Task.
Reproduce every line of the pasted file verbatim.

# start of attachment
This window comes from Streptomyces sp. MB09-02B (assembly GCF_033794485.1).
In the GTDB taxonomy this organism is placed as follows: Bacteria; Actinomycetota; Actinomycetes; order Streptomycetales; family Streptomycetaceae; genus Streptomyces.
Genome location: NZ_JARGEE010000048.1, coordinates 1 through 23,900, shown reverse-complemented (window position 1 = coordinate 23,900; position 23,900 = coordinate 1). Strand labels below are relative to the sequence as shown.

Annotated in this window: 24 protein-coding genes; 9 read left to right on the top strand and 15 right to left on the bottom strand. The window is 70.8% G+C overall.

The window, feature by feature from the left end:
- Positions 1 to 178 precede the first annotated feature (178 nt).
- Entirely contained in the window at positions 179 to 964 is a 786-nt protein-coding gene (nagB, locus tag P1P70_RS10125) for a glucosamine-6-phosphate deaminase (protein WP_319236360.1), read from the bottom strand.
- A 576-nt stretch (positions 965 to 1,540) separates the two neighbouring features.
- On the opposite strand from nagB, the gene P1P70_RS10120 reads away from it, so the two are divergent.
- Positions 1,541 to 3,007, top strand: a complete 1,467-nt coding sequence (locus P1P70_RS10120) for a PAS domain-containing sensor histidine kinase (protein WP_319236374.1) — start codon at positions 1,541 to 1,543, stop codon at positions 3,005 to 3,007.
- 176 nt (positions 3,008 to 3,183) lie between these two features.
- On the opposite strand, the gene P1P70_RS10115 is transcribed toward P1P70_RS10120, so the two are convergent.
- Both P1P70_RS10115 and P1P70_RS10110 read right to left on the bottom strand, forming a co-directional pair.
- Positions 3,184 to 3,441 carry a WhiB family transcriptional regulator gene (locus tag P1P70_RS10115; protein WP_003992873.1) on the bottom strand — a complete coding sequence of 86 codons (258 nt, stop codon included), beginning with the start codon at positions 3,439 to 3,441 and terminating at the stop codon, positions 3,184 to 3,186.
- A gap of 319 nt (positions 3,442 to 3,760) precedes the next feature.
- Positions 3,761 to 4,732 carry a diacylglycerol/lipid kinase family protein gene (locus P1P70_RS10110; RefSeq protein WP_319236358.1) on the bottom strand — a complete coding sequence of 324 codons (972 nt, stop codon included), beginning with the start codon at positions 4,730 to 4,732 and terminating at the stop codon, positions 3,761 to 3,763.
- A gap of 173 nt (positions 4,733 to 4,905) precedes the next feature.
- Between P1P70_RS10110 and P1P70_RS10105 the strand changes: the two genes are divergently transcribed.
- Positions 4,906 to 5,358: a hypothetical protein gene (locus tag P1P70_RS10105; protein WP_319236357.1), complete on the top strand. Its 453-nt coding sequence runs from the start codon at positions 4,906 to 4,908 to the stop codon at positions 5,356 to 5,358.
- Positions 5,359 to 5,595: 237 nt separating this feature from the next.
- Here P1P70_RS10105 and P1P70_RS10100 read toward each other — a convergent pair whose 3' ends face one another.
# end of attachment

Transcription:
This window comes from Streptomyces sp. MB09-02B (assembly GCF_033794485.1).
In the GTDB taxonomy this organism is placed as follows: Bacteria; Actinomycetota; Actinomycetes; order Streptomycetales; family Streptomycetaceae; genus Streptomyces.
Genome location: NZ_JARGEE010000048.1, coordinates 1 through 23,900, shown reverse-complemented (window position 1 = coordinate 23,900; position 23,900 = coordinate 1). Strand labels below are relative to the sequence as shown.

Annotated in this window: 24 protein-coding genes; 9 read left to right on the top strand and 15 right to left on the bottom strand. The window is 70.8% G+C overall.

The window, feature by feature from the left end:
- Positions 1 to 178 precede the first annotated feature (178 nt).
- Entirely contained in the window at positions 179 to 964 is a 786-nt protein-coding gene (nagB, locus tag P1P70_RS10125) for a glucosamine-6-phosphate deaminase (protein WP_319236360.1), read from the bottom strand.
- A 576-nt stretch (positions 965 to 1,540) separates the two neighbouring features.
- On the opposite strand from nagB, the gene P1P70_RS10120 reads away from it, so the two are divergent.
- Positions 1,541 to 3,007, top strand: a complete 1,467-nt coding sequence (locus P1P70_RS10120) for a PAS domain-containing sensor histidine kinase (protein WP_319236374.1) — start codon at positions 1,541 to 1,543, stop codon at positions 3,005 to 3,007.
- 176 nt (positions 3,008 to 3,183) lie between these two features.
- On the opposite strand, the gene P1P70_RS10115 is transcribed toward P1P70_RS10120, so the two are convergent.
- Both P1P70_RS10115 and P1P70_RS10110 read right to left on the bottom strand, forming a co-directional pair.
- Positions 3,184 to 3,441 carry a WhiB family transcriptional regulator gene (locus tag P1P70_RS10115; protein WP_003992873.1) on the bottom strand — a complete coding sequence of 86 codons (258 nt, stop codon included), beginning with the start codon at positions 3,439 to 3,441 and terminating at the stop codon, positions 3,184 to 3,186.
- A gap of 319 nt (positions 3,442 to 3,760) precedes the next feature.
- Positions 3,761 to 4,732 carry a diacylglycerol/lipid kinase family protein gene (locus P1P70_RS10110; RefSeq protein WP_319236358.1) on the bottom strand — a complete coding sequence of 324 codons (972 nt, stop codon included), beginning with the start codon at positions 4,730 to 4,732 and terminating at the stop codon, positions 3,761 to 3,763.
- A gap of 173 nt (positions 4,733 to 4,905) precedes the next feature.
- Between P1P70_RS10110 and P1P70_RS10105 the strand changes: the two genes are divergently transcribed.
- Positions 4,906 to 5,358: a hypothetical protein gene (locus tag P1P70_RS10105; protein WP_319236357.1), complete on the top strand. Its 453-nt coding sequence runs from the start codon at positions 4,906 to 4,908 to the stop codon at positions 5,356 to 5,358.
- Positions 5,359 to 5,595: 237 nt separating this feature from the next.
- Here P1P70_RS10105 and P1P70_RS10100 read toward each other — a convergent pair whose 3' ends face one another.